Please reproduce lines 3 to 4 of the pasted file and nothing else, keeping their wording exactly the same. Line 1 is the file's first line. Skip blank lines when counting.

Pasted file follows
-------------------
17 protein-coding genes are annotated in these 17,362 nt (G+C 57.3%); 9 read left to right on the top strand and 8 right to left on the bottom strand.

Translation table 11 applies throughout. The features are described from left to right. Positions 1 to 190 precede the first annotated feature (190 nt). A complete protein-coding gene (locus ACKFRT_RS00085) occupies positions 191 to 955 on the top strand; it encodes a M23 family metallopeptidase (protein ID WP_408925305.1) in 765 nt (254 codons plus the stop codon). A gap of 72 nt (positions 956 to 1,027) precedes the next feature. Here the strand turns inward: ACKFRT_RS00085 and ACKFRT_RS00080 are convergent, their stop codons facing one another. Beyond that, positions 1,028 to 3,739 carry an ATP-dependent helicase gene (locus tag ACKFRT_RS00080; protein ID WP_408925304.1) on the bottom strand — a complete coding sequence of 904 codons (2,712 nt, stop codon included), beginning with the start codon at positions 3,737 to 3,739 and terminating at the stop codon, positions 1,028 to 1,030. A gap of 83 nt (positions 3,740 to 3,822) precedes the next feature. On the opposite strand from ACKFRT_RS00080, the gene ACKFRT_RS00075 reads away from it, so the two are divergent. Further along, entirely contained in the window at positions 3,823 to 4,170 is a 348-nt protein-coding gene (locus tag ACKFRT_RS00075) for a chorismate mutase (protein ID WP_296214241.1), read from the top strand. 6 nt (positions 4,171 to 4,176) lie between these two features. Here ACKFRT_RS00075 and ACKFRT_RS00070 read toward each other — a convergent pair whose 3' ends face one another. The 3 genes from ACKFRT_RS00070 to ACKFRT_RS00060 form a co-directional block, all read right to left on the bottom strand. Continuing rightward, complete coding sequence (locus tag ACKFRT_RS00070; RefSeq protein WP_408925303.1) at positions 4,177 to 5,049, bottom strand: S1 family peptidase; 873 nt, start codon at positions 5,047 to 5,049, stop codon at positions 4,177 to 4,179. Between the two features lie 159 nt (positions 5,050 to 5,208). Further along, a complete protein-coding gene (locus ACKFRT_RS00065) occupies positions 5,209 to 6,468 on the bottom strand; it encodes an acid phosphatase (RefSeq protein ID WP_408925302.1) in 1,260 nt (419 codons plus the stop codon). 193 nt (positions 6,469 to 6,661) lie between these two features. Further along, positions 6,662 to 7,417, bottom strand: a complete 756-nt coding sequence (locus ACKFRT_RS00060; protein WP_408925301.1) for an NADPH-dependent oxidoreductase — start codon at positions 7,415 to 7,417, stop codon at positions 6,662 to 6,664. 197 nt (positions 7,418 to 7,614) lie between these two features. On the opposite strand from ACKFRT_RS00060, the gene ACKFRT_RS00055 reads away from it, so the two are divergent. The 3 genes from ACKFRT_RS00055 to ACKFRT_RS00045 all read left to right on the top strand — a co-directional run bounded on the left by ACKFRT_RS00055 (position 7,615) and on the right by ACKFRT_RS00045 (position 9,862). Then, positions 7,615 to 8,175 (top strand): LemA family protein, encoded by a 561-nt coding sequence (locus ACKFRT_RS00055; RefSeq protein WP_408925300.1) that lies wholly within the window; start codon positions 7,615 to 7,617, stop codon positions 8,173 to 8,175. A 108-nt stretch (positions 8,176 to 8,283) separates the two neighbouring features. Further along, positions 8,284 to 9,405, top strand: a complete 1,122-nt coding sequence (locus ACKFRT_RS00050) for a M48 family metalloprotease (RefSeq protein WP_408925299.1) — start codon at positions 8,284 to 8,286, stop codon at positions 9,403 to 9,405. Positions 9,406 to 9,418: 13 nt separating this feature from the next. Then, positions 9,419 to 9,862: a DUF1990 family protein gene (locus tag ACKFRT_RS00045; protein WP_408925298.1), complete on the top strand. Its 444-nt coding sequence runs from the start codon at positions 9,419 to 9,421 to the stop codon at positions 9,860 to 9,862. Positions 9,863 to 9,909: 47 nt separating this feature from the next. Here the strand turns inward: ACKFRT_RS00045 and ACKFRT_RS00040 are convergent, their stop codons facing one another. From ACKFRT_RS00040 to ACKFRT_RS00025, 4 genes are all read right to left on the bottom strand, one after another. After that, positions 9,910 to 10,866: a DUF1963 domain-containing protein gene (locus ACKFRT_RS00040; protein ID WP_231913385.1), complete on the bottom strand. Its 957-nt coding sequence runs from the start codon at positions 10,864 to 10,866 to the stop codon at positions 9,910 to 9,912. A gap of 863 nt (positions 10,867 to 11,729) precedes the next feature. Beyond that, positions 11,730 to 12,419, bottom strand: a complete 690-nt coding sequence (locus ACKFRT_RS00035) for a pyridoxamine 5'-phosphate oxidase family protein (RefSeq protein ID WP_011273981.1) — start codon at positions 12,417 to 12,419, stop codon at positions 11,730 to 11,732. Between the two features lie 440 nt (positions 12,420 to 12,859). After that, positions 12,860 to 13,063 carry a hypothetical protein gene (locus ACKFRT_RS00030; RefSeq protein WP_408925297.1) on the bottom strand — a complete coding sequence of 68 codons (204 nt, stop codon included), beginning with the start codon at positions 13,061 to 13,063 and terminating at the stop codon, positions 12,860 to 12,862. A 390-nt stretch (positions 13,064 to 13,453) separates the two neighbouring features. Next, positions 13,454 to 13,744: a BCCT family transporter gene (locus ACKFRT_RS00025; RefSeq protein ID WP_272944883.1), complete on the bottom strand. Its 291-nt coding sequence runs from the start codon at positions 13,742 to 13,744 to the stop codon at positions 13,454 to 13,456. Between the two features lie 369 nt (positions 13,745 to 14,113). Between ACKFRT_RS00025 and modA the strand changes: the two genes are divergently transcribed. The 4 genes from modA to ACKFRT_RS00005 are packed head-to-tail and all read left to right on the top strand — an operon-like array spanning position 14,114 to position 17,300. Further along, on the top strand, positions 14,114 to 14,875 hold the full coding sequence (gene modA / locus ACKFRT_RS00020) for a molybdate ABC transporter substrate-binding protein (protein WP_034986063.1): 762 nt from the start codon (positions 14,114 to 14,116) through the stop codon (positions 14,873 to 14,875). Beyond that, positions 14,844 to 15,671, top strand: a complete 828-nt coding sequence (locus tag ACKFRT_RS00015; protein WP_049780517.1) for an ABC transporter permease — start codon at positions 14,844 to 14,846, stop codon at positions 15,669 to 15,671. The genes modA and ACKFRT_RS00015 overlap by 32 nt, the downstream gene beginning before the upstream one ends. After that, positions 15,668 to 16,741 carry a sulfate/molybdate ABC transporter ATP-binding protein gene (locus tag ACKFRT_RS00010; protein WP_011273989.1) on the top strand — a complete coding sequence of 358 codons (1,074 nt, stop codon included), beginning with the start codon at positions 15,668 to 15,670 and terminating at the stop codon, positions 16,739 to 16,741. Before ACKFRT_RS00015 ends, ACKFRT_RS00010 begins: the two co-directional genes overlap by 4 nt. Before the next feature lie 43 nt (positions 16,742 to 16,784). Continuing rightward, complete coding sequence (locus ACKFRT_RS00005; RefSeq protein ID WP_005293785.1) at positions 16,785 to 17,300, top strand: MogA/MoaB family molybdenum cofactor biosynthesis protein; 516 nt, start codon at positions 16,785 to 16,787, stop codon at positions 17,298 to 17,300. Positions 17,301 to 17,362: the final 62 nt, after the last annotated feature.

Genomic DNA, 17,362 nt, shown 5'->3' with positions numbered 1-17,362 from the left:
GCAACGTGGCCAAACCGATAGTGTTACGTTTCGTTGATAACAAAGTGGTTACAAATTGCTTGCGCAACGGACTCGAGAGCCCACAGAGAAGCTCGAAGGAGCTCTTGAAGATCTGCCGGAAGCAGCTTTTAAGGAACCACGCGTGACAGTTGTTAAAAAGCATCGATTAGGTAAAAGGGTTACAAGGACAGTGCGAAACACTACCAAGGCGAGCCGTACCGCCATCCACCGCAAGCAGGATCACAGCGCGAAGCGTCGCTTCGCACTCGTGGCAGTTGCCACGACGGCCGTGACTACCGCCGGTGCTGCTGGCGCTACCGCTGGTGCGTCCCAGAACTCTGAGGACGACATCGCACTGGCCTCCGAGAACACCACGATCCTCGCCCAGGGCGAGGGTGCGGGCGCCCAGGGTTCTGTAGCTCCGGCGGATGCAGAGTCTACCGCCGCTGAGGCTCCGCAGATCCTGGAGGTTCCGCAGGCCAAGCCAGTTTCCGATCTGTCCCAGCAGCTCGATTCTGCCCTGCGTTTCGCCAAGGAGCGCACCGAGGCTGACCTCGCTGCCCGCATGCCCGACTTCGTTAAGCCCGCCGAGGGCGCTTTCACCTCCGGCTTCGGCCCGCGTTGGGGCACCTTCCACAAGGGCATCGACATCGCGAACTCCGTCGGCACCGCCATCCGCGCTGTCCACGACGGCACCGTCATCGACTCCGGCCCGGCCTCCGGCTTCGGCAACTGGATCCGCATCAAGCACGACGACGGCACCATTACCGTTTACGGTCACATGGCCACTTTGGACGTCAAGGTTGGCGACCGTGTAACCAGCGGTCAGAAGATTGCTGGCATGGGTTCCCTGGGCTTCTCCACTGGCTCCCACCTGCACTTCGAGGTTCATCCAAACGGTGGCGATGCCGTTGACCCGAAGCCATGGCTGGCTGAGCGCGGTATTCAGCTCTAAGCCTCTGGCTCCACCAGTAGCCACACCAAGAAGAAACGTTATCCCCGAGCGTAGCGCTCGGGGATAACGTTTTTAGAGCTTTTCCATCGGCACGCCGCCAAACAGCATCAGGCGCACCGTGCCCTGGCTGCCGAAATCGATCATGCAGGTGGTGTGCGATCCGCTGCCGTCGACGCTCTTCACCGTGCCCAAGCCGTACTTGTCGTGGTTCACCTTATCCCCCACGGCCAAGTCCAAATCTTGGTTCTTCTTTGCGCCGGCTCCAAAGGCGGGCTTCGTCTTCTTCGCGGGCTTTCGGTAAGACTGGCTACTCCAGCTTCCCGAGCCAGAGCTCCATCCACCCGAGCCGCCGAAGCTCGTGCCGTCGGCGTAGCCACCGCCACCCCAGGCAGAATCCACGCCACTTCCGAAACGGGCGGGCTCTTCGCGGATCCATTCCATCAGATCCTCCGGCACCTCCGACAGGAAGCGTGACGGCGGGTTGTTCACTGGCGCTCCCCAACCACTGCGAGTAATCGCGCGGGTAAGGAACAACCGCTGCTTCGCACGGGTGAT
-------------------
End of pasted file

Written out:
Genomic DNA, 17,362 nt, shown 5'->3' with positions numbered 1-17,362 from the left:
GCAACGTGGCCAAACCGATAGTGTTACGTTTCGTTGATAACAAAGTGGTTACAAATTGCTTGCGCAACGGACTCGAGAGCCCACAGAGAAGCTCGAAGGAGCTCTTGAAGATCTGCCGGAAGCAGCTTTTAAGGAACCACGCGTGACAGTTGTTAAAAAGCATCGATTAGGTAAAAGGGTTACAAGGACAGTGCGAAACACTACCAAGGCGAGCCGTACCGCCATCCACCGCAAGCAGGATCACAGCGCGAAGCGTCGCTTCGCACTCGTGGCAGTTGCCACGACGGCCGTGACTACCGCCGGTGCTGCTGGCGCTACCGCTGGTGCGTCCCAGAACTCTGAGGACGACATCGCACTGGCCTCCGAGAACACCACGATCCTCGCCCAGGGCGAGGGTGCGGGCGCCCAGGGTTCTGTAGCTCCGGCGGATGCAGAGTCTACCGCCGCTGAGGCTCCGCAGATCCTGGAGGTTCCGCAGGCCAAGCCAGTTTCCGATCTGTCCCAGCAGCTCGATTCTGCCCTGCGTTTCGCCAAGGAGCGCACCGAGGCTGACCTCGCTGCCCGCATGCCCGACTTCGTTAAGCCCGCCGAGGGCGCTTTCACCTCCGGCTTCGGCCCGCGTTGGGGCACCTTCCACAAGGGCATCGACATCGCGAACTCCGTCGGCACCGCCATCCGCGCTGTCCACGACGGCACCGTCATCGACTCCGGCCCGGCCTCCGGCTTCGGCAACTGGATCCGCATCAAGCACGACGACGGCACCATTACCGTTTACGGTCACATGGCCACTTTGGACGTCAAGGTTGGCGACCGTGTAACCAGCGGTCAGAAGATTGCTGGCATGGGTTCCCTGGGCTTCTCCACTGGCTCCCACCTGCACTTCGAGGTTCATCCAAACGGTGGCGATGCCGTTGACCCGAAGCCATGGCTGGCTGAGCGCGGTATTCAGCTCTAAGCCTCTGGCTCCACCAGTAGCCACACCAAGAAGAAACGTTATCCCCGAGCGTAGCGCTCGGGGATAACGTTTTTAGAGCTTTTCCATCGGCACGCCGCCAAACAGCATCAGGCGCACCGTGCCCTGGCTGCCGAAATCGATCATGCAGGTGGTGTGCGATCCGCTGCCGTCGACGCTCTTCACCGTGCCCAAGCCGTACTTGTCGTGGTTCACCTTATCCCCCACGGCCAAGTCCAAATCTTGGTTCTTCTTTGCGCCGGCTCCAAAGGCGGGCTTCGTCTTCTTCGCGGGCTTTCGGTAAGACTGGCTACTCCAGCTTCCCGAGCCAGAGCTCCATCCACCCGAGCCGCCGAAGCTCGTGCCGTCGGCGTAGCCACCGCCACCCCAGGCAGAATCCACGCCACTTCCGAAACGGGCGGGCTCTTCGCGGATCCATTCCATCAGATCCTCCGGCACCTCCGACAGGAAGCGTGACGGCGGGTTGTTCACTGGCGCTCCCCAACCACTGCGAGTAATCGCGCGGGTAAGGAACAACCGCTGCTTCGCACGGGTGAT